It’s pretty well accepted that on March 17th, St. Patrick’s Day, everyone is Irish.
And, aside from the fact that ‘The D’ is by far the best place to celebrate the holiday, this inclusive aspect of the holiday speaks to the ‘Spirit’ of Detroit…whether you Live, Work, or just Play here, the city makes everyone feel as if they are a part of it!
Okay. And we’re always down for a celebration!
So, if you’re not sure where to celebrate St. Patrick’s Day, head to Detroit!
The holiday actually celebrates the life and efforts of St. Patrick, whose evangelizing worked to transform Ireland—in his faith, he reached out to everyone to essentially convert them into being believers. And, if you spend this weekend and the holiday (or any time at all, really!) in Detroit—you too will soon be a believer… in the city.
St. Patrick’s parents were Roman citizens, and everyone knows the 12th-century French proverb that that city ‘wasn’t built in a day’: just like our city, which has a long history, a hardworking and creative present (Romans were incredible engineers in infrastructure, artists in architecture, and advancers in science—known as natural philosophy), and a future that promises to continue to be historically and socially significant.
I think it is also interesting that St. Patrick is ‘known’ for driving the snakes out of Ireland. But only because there is no evidence that there were actually ever snakes in Ireland. This, the incorrect idea that dangerous serpents resided there, also speaks to the misconceptions that plague Detroit. The truth is that while it isn’t perfect, the reality of the city is much different than the rumors that pervade some people’s perception of it!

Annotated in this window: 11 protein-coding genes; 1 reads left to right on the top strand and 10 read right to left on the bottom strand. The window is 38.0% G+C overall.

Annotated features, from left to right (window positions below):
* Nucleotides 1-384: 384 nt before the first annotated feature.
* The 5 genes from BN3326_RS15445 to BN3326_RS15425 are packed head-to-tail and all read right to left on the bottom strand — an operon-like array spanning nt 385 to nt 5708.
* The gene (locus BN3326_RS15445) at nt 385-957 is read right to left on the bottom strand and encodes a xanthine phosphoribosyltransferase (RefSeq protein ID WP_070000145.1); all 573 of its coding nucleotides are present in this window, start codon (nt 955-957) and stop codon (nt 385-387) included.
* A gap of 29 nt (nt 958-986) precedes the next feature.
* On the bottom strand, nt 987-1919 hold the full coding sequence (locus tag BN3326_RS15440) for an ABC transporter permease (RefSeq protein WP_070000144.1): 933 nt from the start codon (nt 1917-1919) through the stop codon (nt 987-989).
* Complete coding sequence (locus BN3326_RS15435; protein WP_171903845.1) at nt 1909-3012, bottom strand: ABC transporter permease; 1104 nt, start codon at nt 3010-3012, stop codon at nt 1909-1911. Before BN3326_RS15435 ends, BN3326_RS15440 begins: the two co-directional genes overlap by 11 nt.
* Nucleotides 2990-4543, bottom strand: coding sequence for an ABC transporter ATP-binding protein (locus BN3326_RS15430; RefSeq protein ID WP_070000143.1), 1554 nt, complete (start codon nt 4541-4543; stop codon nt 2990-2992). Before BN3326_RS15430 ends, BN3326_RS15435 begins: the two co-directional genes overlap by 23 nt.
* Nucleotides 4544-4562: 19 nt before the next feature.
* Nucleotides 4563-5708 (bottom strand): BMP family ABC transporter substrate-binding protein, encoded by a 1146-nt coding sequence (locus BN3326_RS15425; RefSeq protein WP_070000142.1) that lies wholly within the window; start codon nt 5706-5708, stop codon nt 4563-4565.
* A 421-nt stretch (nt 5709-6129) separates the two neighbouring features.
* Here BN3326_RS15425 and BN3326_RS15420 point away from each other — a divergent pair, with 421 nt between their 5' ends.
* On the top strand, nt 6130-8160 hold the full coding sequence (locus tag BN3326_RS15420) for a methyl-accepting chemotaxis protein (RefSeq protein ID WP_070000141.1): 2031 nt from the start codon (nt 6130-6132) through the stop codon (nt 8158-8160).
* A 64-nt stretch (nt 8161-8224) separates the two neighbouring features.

There is an Irish toast for St. Patrick’s Day, that goes along the lines of “May the Roof Above Us Never Fall In, and May We Friends Beneath it Never Fall Out.” This too speaks to the ‘Spirit’ of Detroit. There is an incredible renaissance happening Downtown—from the buildings that being restored (I happen to reside in one, The Lofts of Merchants Row, that was restored a decade ago by believers in the city) to the continuing work of organizations like Bedrock, Detroit Experience Factory, and Bamboo Detroit. And the same ‘Spirit’ that encourages inclusivity, ensures that whether you are a longtime resident like myself or a tourist in town for a quick visit, you will find Friends (and cement connections) that you ‘never fall out with’ everywhere you turn!
But this is a blog about celebrating St. Patrick’s Day in Detroit! So, let me begin (here in the middle), with a recommendation that you adorn yourself in a Down With Detroit tee-shirt! You’ll be sporting ‘The Green’ (symbolic of the shamrock, a sign of luck and possibly arising from the custom known as “drowning the shamrock”—which was worn on a lapel or hat and then used as a garnish for the last drink of the evening!) and which is also appropriate to a city that has and continues to develop incredible green spaces from the Detroit Riverfront, the Detroit Greenway, and the many parks—like Campus Martius—which are all pretty much right outside my front door!
You can kick-off the celebrations by kicking it up at the St. Patrick’s Day Parade in Detroit, on Sunday, March 15th. In its 57th year, the Parade steps off at noon, as it has been since 1959, and follows along Michigan Avenue through Corktown—which got its name from the Irish residents, most of whom were from County Cork. Corktown is Detroit’s oldest surviving neighborhood, making it an even more appropriate place to celebrate a holiday that was first officially recognized in the 17th century!